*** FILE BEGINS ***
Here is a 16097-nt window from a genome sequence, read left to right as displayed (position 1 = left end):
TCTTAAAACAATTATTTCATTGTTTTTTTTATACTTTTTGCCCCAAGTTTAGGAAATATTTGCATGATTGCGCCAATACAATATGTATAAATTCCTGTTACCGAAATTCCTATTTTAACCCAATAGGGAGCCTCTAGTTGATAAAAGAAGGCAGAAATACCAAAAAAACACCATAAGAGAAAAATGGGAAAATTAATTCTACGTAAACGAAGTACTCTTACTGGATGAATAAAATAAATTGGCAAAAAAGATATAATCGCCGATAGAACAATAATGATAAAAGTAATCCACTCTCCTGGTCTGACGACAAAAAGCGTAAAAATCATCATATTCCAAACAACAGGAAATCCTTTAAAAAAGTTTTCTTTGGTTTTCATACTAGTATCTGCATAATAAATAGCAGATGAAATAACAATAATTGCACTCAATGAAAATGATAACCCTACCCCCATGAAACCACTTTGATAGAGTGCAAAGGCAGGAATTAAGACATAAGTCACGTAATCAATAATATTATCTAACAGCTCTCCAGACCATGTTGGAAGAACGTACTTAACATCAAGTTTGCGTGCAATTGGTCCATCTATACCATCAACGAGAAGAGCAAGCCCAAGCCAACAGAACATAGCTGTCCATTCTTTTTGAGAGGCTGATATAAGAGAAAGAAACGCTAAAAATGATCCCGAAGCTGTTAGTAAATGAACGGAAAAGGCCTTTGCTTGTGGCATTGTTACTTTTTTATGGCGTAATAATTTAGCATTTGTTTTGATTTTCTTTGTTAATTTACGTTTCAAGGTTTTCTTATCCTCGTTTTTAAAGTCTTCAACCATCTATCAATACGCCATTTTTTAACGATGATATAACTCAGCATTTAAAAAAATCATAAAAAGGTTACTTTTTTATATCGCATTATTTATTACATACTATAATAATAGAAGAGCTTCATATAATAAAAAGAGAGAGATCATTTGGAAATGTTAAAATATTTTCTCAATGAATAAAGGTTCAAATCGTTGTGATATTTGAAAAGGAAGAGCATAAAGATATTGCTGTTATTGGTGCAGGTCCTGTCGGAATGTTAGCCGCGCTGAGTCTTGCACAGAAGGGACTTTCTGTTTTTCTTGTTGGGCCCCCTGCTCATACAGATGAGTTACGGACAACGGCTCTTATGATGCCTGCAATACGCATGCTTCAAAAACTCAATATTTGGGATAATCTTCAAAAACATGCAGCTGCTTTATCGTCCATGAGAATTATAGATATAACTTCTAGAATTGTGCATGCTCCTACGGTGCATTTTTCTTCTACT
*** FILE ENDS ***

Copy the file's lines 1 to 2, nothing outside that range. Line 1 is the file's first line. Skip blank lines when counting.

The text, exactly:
Here is a 16097-nt window from a genome sequence, read left to right as displayed (position 1 = left end):
TCTTAAAACAATTATTTCATTGTTTTTTTTATACTTTTTGCCCCAAGTTTAGGAAATATTTGCATGATTGCGCCAATACAATATGTATAAATTCCTGTTACCGAAATTCCTATTTTAACCCAATAGGGAGCCTCTAGTTGATAAAAGAAGGCAGAAATACCAAAAAAACACCATAAGAGAAAAATGGGAAAATTAATTCTACGTAAACGAAGTACTCTTACTGGATGAATAAAATAAATTGGCAAAAAAGATATAATCGCCGATAGAACAATAATGATAAAAGTAATCCACTCTCCTGGTCTGACGACAAAAAGCGTAAAAATCATCATATTCCAAACAACAGGAAATCCTTTAAAAAAGTTTTCTTTGGTTTTCATACTAGTATCTGCATAATAAATAGCAGATGAAATAACAATAATTGCACTCAATGAAAATGATAACCCTACCCCCATGAAACCACTTTGATAGAGTGCAAAGGCAGGAATTAAGACATAAGTCACGTAATCAATAATATTATCTAACAGCTCTCCAGACCATGTTGGAAGAACGTACTTAACATCAAGTTTGCGTGCAATTGGTCCATCTATACCATCAACGAGAAGAGCAAGCCCAAGCCAACAGAACATAGCTGTCCATTCTTTTTGAGAGGCTGATATAAGAGAAAGAAACGCTAAAAATGATCCCGAAGCTGTTAGTAAATGAACGGAAAAGGCCTTTGCTTGTGGCATTGTTACTTTTTTATGGCGTAATAATTTAGCATTTGTTTTGATTTTCTTTGTTAATTTACGTTTCAAGGTTTTCTTATCCTCGTTTTTAAAGTCTTCAACCATCTATCAATACGCCATTTTTTAACGATGATATAACTCAGCATTTAAAAAAATCATAAAAAGGTTACTTTTTTATATCGCATTATTTATTACATACTATAATAATAGAAGAGCTTCATATAATAAAAAGAGAGAGATCATTTGGAAATGTTAAAATATTTTCTCAATGAATAAAGGTTCAAATCGTTGTGATATTTGAAAAGGAAGAGCATAAAGATATTGCTGTTATTGGTGCAGGTCCTGTCGGAATGTTAGCCGCGCTGAGTCTTGCACAGAAGGGACTTTCTGTTTTTCTTGTTGGGCCCCCTGCTCATACAGATGAGTTACGGACAACGGCTCTTATGATGCCTGCAATACGCATGCTTCAAAAACTCAATATTTGGGATAATCTTCAAAAACATGCAGCTGCTTTATCGTCCATGAGAATTATAGATATAACTTCTAGAATTGTGCATGCTCCTACGGTGCATTTTTCTTCTACT